Khalid’s Death

June 20, 2010

Dear P,

I woke up this morning to bittersweet memories of Egypt. Names like Stanley Beach in Alexandria and Corniche el Nil in Cairo bring sweet memories of lemon slushies on hot days, lattes and carrot cake on long cool evenings overlooking the water, dust and din, laughter and quiet, squinting eyes tracing the contours of the landscape, or fixed on space in inward gaze; watermelon with white cheese, qasab juice, writing.

But today Stanley Beach and Corniche el Nil bring news of death, impunity and a people brought together in grief.

Police brutality in Egypt has never been news to anyone, but when 28-year-old Khalid from Alexandria died as a consequence of savage beating by the police earlier this month, a strong wave of outrage was felt across the country and abroad. ‘We are all Khalid’ Facebook group sprouted out of nowhere, attracting thousands of adherents in only a couple of days.Today, one of these has reached around 120,000 supporters, and it has become a hub for youth activism.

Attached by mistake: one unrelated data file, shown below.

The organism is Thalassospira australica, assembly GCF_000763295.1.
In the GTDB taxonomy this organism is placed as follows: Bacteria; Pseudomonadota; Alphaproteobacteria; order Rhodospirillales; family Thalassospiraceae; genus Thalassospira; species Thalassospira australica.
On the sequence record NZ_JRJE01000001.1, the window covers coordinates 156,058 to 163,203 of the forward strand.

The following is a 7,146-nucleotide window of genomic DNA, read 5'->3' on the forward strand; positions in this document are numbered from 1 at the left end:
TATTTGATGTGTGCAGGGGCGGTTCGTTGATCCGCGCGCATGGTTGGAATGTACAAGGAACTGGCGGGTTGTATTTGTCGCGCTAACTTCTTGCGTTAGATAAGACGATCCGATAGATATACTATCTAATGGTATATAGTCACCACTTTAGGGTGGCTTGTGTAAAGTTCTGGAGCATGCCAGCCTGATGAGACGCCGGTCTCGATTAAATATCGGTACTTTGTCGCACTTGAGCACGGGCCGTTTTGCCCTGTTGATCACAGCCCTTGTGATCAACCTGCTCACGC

While the right to assembly in Egypt was suspended by the Emergency Law, active in Egypt since in 1967, Egyptians  cyberassemble and cyberdiscuss politics in blogs, online forums, and facebook groups.  Of course, these are not completely safe. Khalid’s family says he was killed after posting a video “of officers sharing the spoils from a drug bust among themselves.” Several bloggers have gotten in trouble before for similar reasons.

But they shirk the tyrannical Emergency Law, and people are willing to take a risk. The facebook Group We are Khalid Said organized a silent protest in Alexandria and Cairo, where people were asked to wear black and stand silently by the beach in Alexandria, and by the Nile in Cairo. It’s been reported that the protest in Cairo did not work. Apparently, policemen told protesters that standing by the Nile wearing black was not allowed. But in Alexandria the protest went ahead.

Below you can see a youtube video about it.It starts with a picture of Khalid, shocking by its sheer familiarity. He looks like anyone’s boy next door, her friend’s brother, their classmate, my friend. The video continues with images of streets in Cairo and Alexandria, Stanley Beach and Corniche  el-Nil. No regular dust and din today. Only Qur’an reading, prayers, and people of all ages dressed in black, quietly mourning Khalid’s death and the protracted life of an authoritarian regime long wished gone.

J.

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